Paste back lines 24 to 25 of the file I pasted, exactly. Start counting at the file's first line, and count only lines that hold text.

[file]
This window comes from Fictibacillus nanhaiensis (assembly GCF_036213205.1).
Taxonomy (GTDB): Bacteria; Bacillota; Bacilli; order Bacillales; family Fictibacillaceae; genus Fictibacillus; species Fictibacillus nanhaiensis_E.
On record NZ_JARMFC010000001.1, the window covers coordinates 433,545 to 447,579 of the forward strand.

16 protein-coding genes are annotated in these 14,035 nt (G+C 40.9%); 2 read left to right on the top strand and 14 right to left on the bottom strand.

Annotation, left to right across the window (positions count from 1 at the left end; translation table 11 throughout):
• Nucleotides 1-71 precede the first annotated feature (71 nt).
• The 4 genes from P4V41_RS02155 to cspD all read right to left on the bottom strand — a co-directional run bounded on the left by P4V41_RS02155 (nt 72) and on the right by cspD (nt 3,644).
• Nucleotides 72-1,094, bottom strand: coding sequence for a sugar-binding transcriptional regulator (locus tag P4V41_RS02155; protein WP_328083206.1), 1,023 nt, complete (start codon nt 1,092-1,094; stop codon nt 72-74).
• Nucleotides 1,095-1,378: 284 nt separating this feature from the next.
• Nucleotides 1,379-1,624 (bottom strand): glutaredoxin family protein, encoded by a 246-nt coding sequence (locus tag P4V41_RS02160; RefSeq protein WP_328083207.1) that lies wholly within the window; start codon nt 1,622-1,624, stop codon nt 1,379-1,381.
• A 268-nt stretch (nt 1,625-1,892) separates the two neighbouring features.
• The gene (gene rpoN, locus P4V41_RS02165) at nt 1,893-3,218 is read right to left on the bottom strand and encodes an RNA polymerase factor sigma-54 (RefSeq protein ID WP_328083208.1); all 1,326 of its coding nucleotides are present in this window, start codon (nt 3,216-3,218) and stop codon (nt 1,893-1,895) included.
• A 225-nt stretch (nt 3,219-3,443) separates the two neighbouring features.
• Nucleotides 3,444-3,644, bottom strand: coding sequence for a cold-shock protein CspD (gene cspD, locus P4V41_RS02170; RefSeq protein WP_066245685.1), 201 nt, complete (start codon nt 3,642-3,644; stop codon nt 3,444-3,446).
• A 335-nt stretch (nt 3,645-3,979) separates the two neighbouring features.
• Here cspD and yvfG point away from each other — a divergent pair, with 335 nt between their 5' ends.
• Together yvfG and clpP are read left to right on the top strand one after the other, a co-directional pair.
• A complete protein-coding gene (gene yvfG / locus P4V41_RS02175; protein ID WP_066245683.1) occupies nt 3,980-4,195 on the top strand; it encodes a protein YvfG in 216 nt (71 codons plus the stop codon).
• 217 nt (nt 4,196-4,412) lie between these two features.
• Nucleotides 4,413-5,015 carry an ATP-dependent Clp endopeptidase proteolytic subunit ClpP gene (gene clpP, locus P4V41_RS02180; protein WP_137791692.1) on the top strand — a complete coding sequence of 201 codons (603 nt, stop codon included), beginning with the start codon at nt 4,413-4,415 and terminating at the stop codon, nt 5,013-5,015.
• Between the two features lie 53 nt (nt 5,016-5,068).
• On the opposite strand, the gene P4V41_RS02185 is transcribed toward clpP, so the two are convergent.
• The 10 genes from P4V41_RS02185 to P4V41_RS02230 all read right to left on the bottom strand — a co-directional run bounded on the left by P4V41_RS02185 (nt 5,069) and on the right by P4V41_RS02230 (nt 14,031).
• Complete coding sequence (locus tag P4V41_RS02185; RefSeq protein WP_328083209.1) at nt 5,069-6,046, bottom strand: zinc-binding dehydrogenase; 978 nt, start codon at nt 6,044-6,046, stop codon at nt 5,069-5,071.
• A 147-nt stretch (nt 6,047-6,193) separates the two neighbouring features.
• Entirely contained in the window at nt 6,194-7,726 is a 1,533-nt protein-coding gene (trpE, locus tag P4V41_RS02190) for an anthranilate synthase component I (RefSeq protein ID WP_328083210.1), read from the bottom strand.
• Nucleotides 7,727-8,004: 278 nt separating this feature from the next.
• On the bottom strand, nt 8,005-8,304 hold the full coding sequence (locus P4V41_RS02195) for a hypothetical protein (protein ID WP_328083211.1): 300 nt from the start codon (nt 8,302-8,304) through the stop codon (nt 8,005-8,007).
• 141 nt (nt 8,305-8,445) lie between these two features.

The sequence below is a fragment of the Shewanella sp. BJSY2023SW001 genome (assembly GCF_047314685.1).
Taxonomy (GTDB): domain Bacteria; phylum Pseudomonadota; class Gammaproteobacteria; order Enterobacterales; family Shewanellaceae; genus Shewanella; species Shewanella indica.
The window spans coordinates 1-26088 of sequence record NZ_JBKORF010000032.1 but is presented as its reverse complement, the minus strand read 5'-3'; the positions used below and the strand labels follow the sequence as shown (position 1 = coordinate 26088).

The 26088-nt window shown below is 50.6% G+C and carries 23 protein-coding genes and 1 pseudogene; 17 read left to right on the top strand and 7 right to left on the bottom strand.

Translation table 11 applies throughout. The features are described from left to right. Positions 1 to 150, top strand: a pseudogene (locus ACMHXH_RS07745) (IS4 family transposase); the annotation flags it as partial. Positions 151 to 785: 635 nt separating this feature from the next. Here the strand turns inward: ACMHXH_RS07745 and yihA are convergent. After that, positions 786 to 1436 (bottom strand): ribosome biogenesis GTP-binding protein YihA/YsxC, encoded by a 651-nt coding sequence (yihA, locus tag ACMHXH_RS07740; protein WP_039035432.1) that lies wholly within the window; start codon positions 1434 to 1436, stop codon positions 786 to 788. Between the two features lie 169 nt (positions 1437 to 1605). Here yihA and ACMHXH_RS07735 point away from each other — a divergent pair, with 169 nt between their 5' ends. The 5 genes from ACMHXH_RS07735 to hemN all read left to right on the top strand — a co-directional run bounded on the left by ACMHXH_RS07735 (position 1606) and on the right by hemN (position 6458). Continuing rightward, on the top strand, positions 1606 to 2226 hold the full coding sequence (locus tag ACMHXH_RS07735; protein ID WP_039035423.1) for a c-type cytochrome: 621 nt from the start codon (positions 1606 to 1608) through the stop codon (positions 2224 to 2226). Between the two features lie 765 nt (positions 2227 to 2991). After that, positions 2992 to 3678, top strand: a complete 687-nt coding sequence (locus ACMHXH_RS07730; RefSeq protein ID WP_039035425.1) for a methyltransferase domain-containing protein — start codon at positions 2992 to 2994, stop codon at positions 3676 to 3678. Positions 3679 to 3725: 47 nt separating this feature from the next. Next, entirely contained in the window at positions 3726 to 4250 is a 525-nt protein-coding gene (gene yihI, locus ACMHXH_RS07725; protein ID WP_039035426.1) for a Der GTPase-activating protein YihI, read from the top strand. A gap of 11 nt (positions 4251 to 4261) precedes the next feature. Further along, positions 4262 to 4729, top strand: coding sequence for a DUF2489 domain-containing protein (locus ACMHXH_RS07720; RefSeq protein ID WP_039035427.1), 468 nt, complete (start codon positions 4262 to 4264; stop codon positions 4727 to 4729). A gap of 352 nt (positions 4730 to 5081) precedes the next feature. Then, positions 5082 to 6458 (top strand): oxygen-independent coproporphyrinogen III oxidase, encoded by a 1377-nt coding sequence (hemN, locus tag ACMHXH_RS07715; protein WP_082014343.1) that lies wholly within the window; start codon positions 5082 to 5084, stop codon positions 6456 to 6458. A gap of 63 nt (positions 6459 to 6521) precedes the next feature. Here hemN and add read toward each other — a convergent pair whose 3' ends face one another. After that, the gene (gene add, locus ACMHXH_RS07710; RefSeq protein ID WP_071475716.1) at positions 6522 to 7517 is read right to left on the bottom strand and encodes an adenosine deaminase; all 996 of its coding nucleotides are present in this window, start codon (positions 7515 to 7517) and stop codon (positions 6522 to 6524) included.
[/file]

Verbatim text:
• Complete coding sequence (locus tag P4V41_RS02185; RefSeq protein WP_328083209.1) at nt 5,069-6,046, bottom strand: zinc-binding dehydrogenase; 978 nt, start codon at nt 6,044-6,046, stop codon at nt 5,069-5,071.
• A 147-nt stretch (nt 6,047-6,193) separates the two neighbouring features.